Chris Collins offers 'complete apology' for harassment comments
Speaker of the legislature says he has not decided whether to run again in Moncton Centre
Speaker Chris Collins apologized Monday for comments he said were "perceived as inappropriate" by a former employee of the legislature.
Speaking at the front entrance of the legislature, Collins said he thought his words were "humorous and inoffensive," but the complainant saw them from a "different yet legitimate" perspective.
"It is important that those perspectives be heard, understood, and legitimized through a fair and thorough investigation," he said.
"To that end again I offer my complete and unreserved apology."
Collins did not say what the words were.
In fact, the allegations against him have been described for the public only in vague terms since they were revealed earlier this year.
An "overwhelming majority" of the other allegations against him were deemed to be unfounded, Collins said.
Premier Brian Gallant revealed the harassment complaint against Collins in a conference call with journalists in April. The legislative administration committee, or LAC, hired an independent investigator, who deemed the allegations to be "founded in part" last week.
Lawyer T. J. Burke spoke on Collins's behalf last Tuesday, a day after the finding was announced, saying the Speaker accepted full responsibility and was apologetic.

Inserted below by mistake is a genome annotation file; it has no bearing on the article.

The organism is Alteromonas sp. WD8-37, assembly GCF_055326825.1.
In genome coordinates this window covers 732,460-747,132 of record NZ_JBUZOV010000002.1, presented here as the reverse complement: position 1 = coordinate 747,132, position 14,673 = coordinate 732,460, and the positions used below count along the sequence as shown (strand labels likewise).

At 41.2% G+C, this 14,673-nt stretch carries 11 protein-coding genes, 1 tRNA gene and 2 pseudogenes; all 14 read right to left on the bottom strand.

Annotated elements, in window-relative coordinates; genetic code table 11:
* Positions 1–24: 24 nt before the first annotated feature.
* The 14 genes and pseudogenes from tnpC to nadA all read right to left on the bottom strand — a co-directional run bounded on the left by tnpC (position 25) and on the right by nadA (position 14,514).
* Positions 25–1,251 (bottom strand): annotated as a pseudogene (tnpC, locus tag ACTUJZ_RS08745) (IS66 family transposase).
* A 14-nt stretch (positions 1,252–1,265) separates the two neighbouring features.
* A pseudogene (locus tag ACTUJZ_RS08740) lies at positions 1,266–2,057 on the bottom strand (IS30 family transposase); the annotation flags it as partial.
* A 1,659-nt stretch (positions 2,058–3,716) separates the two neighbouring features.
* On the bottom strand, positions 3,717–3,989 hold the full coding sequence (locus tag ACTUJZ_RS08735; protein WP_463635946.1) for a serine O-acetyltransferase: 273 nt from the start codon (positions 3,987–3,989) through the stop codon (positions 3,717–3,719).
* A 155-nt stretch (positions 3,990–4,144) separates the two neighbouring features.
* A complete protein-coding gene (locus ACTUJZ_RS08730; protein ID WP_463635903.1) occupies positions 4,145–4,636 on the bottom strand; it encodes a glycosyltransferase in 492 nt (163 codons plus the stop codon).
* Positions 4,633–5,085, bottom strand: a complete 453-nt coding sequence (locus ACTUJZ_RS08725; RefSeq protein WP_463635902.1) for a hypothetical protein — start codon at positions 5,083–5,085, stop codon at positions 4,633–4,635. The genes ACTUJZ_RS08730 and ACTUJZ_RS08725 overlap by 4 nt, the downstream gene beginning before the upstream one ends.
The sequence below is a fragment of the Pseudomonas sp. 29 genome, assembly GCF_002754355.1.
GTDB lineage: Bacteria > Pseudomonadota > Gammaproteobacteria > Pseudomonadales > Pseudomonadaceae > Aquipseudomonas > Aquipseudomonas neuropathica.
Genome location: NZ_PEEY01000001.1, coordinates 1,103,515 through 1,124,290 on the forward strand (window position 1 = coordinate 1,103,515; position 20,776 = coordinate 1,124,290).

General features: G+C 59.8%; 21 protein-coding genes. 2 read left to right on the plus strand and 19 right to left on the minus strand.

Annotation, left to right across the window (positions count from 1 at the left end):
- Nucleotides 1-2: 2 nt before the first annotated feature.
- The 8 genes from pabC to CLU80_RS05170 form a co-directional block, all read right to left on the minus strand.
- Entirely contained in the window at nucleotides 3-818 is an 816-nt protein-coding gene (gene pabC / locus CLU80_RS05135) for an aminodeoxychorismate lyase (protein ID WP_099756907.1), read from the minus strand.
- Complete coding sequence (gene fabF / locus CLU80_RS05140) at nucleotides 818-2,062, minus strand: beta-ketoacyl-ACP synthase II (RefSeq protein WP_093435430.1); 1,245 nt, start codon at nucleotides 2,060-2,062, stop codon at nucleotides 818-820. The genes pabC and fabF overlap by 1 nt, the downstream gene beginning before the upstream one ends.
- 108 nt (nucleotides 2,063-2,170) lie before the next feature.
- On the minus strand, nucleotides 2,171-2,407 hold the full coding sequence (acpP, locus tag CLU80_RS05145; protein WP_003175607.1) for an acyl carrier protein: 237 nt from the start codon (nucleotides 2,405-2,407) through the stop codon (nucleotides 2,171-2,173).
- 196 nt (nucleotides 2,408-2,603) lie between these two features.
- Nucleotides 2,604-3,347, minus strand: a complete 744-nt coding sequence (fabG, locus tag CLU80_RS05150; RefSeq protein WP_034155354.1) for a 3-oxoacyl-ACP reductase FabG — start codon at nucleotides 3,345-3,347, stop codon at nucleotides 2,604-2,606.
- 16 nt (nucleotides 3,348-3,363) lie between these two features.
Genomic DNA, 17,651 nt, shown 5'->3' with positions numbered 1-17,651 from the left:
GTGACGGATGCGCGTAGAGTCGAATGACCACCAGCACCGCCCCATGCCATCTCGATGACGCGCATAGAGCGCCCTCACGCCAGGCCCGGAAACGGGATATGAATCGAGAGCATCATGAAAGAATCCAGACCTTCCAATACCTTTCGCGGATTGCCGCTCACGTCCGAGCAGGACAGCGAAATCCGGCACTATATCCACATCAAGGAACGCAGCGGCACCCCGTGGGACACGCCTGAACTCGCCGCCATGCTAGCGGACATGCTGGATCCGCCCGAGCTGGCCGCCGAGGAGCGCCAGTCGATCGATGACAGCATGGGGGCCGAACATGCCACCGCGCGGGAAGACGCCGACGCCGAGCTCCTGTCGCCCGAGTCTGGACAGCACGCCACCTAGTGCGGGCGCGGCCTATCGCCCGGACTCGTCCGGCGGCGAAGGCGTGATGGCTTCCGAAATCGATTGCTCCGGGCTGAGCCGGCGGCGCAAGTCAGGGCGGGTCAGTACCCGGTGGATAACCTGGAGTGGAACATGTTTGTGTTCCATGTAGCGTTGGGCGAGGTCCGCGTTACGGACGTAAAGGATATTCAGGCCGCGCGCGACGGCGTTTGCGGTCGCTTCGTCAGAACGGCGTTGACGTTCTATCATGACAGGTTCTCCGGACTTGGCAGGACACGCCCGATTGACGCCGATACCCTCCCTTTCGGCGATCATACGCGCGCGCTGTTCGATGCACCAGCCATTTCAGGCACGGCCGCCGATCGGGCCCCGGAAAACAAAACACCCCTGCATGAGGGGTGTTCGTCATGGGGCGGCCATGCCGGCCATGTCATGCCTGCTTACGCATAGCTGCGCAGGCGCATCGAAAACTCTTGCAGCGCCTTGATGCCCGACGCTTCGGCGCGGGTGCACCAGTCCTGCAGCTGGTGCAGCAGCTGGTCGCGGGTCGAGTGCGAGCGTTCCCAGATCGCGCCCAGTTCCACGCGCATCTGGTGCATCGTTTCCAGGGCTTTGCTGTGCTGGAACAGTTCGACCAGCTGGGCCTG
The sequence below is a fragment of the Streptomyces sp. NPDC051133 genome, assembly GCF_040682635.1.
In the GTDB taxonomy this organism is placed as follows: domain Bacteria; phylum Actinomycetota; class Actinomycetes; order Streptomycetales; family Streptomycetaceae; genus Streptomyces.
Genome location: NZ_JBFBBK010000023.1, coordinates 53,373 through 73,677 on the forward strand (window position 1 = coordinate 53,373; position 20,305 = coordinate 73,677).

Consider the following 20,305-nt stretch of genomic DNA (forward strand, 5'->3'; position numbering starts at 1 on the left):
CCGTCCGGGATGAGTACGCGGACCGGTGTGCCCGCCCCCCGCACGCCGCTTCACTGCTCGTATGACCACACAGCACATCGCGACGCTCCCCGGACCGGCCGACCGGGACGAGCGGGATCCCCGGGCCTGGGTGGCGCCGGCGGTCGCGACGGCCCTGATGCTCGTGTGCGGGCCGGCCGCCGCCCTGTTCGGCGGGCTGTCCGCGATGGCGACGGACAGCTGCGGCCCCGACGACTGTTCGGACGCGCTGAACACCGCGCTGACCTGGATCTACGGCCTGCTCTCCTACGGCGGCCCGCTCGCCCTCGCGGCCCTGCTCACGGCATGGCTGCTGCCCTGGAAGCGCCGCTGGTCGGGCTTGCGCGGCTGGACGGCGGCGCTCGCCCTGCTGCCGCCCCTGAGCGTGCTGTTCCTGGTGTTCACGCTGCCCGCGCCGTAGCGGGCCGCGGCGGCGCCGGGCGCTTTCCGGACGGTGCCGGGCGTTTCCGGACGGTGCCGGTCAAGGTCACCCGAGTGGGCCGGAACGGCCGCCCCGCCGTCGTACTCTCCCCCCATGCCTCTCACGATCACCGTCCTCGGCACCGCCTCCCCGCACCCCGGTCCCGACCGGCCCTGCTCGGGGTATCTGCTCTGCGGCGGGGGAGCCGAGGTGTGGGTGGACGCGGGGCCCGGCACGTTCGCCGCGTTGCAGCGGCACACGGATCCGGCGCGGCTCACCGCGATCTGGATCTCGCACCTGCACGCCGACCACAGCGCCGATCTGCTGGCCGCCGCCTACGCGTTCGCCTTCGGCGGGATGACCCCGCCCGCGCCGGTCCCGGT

As with other details in the case, the identity of the person who complained about Collins is not known.
Monday's statement marked Collins's first public appearance since then and was the first time he addressed the complaint in person and not in written remarks.
Collins would not answer questions Monday, and his prepared statement did not reveal which parts of the complaint were founded and which were not.
Collins's wife, Lisette Richard, stood behind him as he read the statement. He thanked her for her support.
Like the other details in the case, the identity of the person who complained about Collins is not known.
An apology letter
On Friday, the Liberal majority on the all-party legislative administration committee, recommended Collins write an apology letter to the complainant and take anti-harassment sensitivity training.
Collins did not say whether he would follow those recommendations.
Opposition members of the committee said they couldn't judge whether the letter and training were an appropriate remedy because many of the details of the complaint were kept from them.
They only received a summary of the findings of the investigation, which Green Party Leader David Coon previously said did not contain enough information.
Collins did not rule out running for another term as MLA for Moncton-Centre in September's provincial election. He said in a statement in May he would not run as Liberal.
He said Monday the decision on whether he continues his political career will be made by him and Lisette and "perhaps the constituents of Moncton Centre as well, but not Brian Gallant."